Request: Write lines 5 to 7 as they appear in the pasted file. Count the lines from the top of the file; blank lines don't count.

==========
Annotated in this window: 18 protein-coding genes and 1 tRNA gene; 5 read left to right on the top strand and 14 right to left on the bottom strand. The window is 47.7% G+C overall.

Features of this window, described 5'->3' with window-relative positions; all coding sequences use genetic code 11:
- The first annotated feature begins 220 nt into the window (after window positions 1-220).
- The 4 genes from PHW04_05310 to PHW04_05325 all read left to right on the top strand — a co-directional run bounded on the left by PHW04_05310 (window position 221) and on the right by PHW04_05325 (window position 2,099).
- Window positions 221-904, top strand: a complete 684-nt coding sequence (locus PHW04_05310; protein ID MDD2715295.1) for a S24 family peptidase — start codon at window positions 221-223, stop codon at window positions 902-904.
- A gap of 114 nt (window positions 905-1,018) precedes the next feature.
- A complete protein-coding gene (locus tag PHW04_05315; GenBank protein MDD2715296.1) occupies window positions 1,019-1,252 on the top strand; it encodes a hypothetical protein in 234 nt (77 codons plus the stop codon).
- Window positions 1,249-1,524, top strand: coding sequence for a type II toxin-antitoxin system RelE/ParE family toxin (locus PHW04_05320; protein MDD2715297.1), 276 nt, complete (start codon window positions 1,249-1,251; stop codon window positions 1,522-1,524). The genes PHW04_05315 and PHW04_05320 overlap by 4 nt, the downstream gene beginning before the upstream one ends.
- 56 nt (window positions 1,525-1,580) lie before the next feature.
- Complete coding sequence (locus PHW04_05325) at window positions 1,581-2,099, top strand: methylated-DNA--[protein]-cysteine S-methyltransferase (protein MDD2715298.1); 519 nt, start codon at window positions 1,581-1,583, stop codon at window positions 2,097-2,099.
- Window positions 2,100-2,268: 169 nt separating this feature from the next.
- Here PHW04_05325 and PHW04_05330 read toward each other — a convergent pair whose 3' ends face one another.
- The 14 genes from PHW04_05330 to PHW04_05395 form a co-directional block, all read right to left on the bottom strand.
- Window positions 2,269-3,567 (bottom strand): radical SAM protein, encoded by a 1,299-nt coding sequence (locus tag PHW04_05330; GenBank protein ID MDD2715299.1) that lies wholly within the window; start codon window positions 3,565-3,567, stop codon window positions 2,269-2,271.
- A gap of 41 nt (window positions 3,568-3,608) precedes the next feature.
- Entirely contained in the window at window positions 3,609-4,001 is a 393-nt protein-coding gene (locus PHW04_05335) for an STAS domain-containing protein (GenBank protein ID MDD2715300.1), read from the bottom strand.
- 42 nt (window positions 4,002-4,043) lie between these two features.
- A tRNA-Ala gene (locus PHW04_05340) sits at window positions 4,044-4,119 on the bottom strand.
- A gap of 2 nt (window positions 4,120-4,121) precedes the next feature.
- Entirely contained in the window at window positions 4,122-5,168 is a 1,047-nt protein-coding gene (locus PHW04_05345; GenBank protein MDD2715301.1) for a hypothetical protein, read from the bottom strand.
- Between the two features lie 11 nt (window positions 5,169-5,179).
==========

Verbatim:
- Window positions 221-904, top strand: a complete 684-nt coding sequence (locus PHW04_05310; protein ID MDD2715295.1) for a S24 family peptidase — start codon at window positions 221-223, stop codon at window positions 902-904.
- A gap of 114 nt (window positions 905-1,018) precedes the next feature.
- A complete protein-coding gene (locus tag PHW04_05315; GenBank protein MDD2715296.1) occupies window positions 1,019-1,252 on the top strand; it encodes a hypothetical protein in 234 nt (77 codons plus the stop codon).